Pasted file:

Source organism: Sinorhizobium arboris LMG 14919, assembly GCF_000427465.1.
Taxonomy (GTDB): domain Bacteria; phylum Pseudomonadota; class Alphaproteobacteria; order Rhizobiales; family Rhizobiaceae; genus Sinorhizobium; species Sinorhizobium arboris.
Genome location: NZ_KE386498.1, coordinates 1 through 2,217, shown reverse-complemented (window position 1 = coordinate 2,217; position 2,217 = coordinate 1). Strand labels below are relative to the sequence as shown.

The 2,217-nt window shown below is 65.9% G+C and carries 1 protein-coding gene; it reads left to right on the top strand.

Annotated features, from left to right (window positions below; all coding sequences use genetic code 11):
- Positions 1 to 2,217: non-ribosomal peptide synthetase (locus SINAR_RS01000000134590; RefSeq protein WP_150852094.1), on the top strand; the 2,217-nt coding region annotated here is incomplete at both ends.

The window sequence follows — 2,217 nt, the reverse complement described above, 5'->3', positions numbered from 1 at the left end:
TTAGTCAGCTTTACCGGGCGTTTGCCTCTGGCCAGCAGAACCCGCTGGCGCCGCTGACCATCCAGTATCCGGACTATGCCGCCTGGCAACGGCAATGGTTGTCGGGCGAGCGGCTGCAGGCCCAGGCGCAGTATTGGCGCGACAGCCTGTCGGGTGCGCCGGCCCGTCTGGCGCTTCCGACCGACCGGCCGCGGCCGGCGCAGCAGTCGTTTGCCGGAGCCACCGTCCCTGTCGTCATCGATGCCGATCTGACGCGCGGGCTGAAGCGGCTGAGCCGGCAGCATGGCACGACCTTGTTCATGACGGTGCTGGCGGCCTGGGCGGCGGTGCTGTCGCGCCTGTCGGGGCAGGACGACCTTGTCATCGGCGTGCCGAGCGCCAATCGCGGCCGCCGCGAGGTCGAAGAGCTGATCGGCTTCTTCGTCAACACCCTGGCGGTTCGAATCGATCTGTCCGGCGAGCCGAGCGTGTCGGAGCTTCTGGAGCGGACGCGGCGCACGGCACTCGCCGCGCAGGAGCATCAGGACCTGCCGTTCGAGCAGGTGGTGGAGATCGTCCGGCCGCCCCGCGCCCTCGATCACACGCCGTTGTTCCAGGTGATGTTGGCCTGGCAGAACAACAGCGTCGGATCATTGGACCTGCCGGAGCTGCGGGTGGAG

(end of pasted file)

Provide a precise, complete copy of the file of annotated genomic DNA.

Source organism: Sinorhizobium arboris LMG 14919, assembly GCF_000427465.1.
Taxonomy (GTDB): domain Bacteria; phylum Pseudomonadota; class Alphaproteobacteria; order Rhizobiales; family Rhizobiaceae; genus Sinorhizobium; species Sinorhizobium arboris.
Genome location: NZ_KE386498.1, coordinates 1 through 2,217, shown reverse-complemented (window position 1 = coordinate 2,217; position 2,217 = coordinate 1). Strand labels below are relative to the sequence as shown.

The 2,217-nt window shown below is 65.9% G+C and carries 1 protein-coding gene; it reads left to right on the top strand.

Annotated features, from left to right (window positions below; all coding sequences use genetic code 11):
- Positions 1 to 2,217: non-ribosomal peptide synthetase (locus SINAR_RS01000000134590; RefSeq protein WP_150852094.1), on the top strand; the 2,217-nt coding region annotated here is incomplete at both ends.

The window sequence follows — 2,217 nt, the reverse complement described above, 5'->3', positions numbered from 1 at the left end:
TTAGTCAGCTTTACCGGGCGTTTGCCTCTGGCCAGCAGAACCCGCTGGCGCCGCTGACCATCCAGTATCCGGACTATGCCGCCTGGCAACGGCAATGGTTGTCGGGCGAGCGGCTGCAGGCCCAGGCGCAGTATTGGCGCGACAGCCTGTCGGGTGCGCCGGCCCGTCTGGCGCTTCCGACCGACCGGCCGCGGCCGGCGCAGCAGTCGTTTGCCGGAGCCACCGTCCCTGTCGTCATCGATGCCGATCTGACGCGCGGGCTGAAGCGGCTGAGCCGGCAGCATGGCACGACCTTGTTCATGACGGTGCTGGCGGCCTGGGCGGCGGTGCTGTCGCGCCTGTCGGGGCAGGACGACCTTGTCATCGGCGTGCCGAGCGCCAATCGCGGCCGCCGCGAGGTCGAAGAGCTGATCGGCTTCTTCGTCAACACCCTGGCGGTTCGAATCGATCTGTCCGGCGAGCCGAGCGTGTCGGAGCTTCTGGAGCGGACGCGGCGCACGGCACTCGCCGCGCAGGAGCATCAGGACCTGCCGTTCGAGCAGGTGGTGGAGATCGTCCGGCCGCCCCGCGCCCTCGATCACACGCCGTTGTTCCAGGTGATGTTGGCCTGGCAGAACAACAGCGTCGGATCATTGGACCTGCCGGAGCTGCGGGTGGAG